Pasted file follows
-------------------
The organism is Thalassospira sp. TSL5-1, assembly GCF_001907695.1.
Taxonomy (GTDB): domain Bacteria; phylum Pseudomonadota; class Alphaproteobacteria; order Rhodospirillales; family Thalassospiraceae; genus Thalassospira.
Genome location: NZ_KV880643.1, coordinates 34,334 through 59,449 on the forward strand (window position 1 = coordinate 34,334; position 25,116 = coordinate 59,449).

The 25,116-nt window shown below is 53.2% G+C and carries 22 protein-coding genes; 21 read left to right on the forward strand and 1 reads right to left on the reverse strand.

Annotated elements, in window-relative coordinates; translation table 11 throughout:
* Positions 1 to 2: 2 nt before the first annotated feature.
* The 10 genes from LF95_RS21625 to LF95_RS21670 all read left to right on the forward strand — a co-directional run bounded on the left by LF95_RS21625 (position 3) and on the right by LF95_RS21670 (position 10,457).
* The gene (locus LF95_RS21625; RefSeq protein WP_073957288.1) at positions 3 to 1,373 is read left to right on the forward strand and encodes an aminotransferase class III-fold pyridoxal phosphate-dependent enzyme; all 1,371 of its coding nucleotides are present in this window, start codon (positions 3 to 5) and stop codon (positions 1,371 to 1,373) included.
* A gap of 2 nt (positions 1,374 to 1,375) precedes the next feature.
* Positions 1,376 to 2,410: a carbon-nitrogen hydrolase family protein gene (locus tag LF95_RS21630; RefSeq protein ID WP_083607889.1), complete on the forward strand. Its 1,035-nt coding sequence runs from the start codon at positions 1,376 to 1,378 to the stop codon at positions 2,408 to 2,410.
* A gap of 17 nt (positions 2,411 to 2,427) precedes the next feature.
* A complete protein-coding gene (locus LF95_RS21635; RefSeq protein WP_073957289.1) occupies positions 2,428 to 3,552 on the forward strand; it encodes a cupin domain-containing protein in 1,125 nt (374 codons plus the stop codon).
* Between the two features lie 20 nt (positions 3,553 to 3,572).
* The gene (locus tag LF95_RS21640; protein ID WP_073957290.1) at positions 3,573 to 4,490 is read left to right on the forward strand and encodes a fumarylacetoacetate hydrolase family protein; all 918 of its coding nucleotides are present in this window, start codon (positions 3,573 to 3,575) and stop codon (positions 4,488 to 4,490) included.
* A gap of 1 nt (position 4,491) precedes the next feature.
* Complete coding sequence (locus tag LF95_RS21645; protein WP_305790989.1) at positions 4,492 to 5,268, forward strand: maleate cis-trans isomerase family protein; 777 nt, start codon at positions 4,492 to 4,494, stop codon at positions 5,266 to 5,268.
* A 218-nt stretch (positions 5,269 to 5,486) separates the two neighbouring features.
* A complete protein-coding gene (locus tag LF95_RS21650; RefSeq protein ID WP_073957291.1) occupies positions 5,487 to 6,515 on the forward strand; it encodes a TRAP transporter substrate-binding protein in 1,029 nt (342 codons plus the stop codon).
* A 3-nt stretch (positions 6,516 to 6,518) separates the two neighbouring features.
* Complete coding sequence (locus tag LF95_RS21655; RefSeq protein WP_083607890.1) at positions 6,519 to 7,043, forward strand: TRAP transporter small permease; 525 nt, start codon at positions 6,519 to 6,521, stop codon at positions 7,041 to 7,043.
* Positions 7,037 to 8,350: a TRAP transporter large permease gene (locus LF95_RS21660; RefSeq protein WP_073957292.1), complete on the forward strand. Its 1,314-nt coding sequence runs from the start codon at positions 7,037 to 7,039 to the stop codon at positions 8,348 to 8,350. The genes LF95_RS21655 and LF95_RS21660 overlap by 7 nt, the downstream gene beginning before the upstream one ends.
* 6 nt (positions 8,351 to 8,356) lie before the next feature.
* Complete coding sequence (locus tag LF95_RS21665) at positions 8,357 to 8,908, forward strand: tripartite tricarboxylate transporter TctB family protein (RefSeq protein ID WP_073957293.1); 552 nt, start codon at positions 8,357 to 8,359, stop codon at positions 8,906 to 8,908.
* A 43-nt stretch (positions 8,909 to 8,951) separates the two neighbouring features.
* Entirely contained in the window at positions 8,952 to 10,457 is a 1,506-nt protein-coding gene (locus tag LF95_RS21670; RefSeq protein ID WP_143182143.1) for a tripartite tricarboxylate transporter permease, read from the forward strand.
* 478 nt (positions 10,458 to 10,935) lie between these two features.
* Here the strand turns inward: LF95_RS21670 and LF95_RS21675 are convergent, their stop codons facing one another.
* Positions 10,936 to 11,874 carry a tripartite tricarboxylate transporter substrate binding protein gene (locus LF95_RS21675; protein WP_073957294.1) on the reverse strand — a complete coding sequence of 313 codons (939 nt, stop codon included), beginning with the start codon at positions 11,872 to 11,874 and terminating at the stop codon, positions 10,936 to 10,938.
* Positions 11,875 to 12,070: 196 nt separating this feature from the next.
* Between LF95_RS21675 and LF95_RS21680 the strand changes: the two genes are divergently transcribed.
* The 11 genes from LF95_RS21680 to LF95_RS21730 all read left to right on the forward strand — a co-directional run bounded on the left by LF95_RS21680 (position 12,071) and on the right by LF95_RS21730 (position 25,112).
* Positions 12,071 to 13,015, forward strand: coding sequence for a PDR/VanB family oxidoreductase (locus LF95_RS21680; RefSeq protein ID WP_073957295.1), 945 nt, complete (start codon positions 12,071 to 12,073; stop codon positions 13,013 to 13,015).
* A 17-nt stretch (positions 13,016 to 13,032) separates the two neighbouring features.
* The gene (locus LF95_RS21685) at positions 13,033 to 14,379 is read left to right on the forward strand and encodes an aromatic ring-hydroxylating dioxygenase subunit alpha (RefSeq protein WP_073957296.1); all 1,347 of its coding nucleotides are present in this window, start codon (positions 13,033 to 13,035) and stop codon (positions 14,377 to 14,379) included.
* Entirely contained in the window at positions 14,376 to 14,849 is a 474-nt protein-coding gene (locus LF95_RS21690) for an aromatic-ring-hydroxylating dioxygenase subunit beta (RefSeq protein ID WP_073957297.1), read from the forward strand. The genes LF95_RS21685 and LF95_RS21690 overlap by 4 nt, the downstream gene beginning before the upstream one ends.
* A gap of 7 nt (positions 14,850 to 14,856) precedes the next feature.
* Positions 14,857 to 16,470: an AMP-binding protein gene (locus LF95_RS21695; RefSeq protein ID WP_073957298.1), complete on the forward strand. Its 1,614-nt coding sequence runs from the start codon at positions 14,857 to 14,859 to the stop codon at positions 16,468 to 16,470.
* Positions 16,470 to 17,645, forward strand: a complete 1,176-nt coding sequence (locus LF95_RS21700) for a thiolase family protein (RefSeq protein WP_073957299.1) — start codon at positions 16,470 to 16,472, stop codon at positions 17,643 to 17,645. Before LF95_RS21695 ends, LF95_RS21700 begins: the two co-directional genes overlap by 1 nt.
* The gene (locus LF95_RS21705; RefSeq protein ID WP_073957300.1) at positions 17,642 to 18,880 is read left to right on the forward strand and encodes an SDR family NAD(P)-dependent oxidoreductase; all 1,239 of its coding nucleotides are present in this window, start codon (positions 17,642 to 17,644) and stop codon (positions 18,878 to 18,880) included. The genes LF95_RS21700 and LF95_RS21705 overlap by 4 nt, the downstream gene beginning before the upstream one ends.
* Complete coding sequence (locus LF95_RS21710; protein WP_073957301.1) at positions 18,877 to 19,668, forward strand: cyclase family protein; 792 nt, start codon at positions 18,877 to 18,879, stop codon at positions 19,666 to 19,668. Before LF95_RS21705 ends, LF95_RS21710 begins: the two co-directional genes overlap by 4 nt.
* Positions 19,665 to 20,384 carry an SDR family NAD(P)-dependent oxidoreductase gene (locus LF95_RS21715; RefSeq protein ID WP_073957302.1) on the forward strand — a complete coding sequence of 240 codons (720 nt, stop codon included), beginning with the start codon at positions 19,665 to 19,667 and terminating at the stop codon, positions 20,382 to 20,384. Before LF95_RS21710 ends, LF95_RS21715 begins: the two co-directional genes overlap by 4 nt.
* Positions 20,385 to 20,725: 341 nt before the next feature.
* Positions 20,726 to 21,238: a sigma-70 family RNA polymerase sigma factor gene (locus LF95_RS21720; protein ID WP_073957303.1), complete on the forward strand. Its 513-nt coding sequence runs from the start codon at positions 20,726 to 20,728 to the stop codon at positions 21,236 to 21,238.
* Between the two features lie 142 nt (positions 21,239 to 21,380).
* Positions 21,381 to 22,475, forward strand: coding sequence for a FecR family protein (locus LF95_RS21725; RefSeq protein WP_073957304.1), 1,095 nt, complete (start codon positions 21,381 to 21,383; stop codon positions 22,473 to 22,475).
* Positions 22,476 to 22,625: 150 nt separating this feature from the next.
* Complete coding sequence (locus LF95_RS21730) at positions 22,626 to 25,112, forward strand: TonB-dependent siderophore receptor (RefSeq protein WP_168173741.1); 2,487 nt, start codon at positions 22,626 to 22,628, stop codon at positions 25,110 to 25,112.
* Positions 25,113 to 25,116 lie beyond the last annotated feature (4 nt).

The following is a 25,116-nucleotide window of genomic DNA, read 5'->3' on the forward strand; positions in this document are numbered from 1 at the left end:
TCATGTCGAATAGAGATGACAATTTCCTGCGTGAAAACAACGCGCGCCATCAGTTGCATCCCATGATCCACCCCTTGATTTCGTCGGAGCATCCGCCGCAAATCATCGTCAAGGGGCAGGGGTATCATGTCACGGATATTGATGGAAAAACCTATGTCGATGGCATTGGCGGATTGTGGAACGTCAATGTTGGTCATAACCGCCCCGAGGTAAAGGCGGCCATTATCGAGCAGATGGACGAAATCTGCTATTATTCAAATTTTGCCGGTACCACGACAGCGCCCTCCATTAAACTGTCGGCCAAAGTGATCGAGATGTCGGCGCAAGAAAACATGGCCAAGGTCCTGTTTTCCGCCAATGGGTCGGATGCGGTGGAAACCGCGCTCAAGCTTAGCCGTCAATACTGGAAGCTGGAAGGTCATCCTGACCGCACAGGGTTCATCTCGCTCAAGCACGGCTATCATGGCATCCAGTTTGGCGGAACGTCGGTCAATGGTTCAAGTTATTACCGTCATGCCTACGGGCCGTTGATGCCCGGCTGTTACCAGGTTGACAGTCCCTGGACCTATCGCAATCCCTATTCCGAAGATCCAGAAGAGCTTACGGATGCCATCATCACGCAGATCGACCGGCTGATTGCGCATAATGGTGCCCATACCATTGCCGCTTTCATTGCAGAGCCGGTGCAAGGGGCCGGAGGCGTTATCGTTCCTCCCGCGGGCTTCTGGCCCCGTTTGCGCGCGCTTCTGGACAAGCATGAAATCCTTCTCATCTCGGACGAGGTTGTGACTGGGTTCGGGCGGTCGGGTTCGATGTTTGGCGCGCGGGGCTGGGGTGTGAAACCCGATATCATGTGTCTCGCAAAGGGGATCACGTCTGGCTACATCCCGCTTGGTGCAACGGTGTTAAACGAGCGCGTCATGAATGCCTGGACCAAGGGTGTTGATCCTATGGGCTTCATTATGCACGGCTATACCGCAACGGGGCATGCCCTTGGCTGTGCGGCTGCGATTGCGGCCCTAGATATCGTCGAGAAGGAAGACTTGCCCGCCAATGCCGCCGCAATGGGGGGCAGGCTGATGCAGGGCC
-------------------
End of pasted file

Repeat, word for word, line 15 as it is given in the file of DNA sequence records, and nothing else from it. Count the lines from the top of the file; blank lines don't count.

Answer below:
* A gap of 1 nt (position 4,491) precedes the next feature.